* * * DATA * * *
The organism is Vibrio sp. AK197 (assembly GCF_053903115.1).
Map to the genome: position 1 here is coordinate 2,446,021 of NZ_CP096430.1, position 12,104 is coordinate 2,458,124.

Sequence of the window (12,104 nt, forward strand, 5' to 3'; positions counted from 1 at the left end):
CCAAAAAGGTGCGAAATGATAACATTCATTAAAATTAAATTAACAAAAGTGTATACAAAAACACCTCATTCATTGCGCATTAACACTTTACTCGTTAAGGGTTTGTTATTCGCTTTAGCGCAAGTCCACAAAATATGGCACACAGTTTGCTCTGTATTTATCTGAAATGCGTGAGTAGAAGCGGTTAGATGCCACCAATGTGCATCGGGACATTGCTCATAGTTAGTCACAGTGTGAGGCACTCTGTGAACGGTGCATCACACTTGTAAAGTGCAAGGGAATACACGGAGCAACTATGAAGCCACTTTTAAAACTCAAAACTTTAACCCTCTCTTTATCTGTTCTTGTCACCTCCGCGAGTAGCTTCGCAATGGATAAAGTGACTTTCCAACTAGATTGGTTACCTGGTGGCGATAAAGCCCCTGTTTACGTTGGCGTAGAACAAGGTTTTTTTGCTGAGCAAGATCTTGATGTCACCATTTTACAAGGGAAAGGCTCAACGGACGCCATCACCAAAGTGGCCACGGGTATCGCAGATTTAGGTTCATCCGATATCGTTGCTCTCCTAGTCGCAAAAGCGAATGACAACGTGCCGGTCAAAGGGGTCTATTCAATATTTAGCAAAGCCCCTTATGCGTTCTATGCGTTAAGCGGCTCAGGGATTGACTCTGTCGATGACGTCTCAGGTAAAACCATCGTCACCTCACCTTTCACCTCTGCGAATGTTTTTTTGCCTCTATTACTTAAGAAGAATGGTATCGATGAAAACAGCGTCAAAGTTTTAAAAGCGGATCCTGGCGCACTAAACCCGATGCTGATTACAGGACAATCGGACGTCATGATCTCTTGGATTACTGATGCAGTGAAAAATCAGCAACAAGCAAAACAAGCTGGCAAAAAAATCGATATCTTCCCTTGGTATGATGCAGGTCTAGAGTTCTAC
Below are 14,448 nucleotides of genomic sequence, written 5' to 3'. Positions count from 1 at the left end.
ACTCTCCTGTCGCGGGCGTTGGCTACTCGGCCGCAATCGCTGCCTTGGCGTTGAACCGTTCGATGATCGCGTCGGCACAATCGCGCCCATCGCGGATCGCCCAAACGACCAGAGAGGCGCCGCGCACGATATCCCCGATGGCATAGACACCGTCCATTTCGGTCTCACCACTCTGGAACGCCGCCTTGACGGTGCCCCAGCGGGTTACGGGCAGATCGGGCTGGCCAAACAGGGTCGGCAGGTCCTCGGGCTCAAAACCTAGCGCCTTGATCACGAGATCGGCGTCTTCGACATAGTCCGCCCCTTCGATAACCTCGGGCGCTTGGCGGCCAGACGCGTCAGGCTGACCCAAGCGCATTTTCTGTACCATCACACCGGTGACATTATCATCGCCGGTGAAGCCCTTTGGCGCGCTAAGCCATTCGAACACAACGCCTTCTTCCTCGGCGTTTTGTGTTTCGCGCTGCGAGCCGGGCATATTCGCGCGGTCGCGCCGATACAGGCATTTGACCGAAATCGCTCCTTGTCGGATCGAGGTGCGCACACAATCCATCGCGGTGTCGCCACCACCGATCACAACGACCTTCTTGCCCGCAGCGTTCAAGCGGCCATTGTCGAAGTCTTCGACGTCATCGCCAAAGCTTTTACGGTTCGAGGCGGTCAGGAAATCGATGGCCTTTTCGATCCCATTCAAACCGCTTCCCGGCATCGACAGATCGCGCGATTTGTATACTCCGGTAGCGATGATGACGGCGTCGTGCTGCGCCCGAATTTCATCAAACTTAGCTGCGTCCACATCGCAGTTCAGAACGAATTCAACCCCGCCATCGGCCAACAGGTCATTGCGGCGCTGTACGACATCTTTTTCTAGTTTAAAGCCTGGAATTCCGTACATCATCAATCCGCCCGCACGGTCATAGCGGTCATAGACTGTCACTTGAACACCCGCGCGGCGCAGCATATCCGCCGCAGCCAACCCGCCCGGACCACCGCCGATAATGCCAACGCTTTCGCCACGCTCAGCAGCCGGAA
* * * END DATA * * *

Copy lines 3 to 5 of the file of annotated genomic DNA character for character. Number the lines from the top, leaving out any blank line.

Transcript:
Sequence of the window (12,104 nt, forward strand, 5' to 3'; positions counted from 1 at the left end):
CCAAAAAGGTGCGAAATGATAACATTCATTAAAATTAAATTAACAAAAGTGTATACAAAAACACCTCATTCATTGCGCATTAACACTTTACTCGTTAAGGGTTTGTTATTCGCTTTAGCGCAAGTCCACAAAATATGGCACACAGTTTGCTCTGTATTTATCTGAAATGCGTGAGTAGAAGCGGTTAGATGCCACCAATGTGCATCGGGACATTGCTCATAGTTAGTCACAGTGTGAGGCACTCTGTGAACGGTGCATCACACTTGTAAAGTGCAAGGGAATACACGGAGCAACTATGAAGCCACTTTTAAAACTCAAAACTTTAACCCTCTCTTTATCTGTTCTTGTCACCTCCGCGAGTAGCTTCGCAATGGATAAAGTGACTTTCCAACTAGATTGGTTACCTGGTGGCGATAAAGCCCCTGTTTACGTTGGCGTAGAACAAGGTTTTTTTGCTGAGCAAGATCTTGATGTCACCATTTTACAAGGGAAAGGCTCAACGGACGCCATCACCAAAGTGGCCACGGGTATCGCAGATTTAGGTTCATCCGATATCGTTGCTCTCCTAGTCGCAAAAGCGAATGACAACGTGCCGGTCAAAGGGGTCTATTCAATATTTAGCAAAGCCCCTTATGCGTTCTATGCGTTAAGCGGCTCAGGGATTGACTCTGTCGATGACGTCTCAGGTAAAACCATCGTCACCTCACCTTTCACCTCTGCGAATGTTTTTTTGCCTCTATTACTTAAGAAGAATGGTATCGATGAAAACAGCGTCAAAGTTTTAAAAGCGGATCCTGGCGCACTAAACCCGATGCTGATTACAGGACAATCGGACGTCATGATCTCTTGGATTACTGATGCAGTGAAAAATCAGCAACAAGCAAAACAAGCTGGCAAAAAAATCGATATCTTCCCTTGGTATGATGCAGGTCTAGAGTTCTAC
Below are 14,448 nucleotides of genomic sequence, written 5' to 3'. Positions count from 1 at the left end.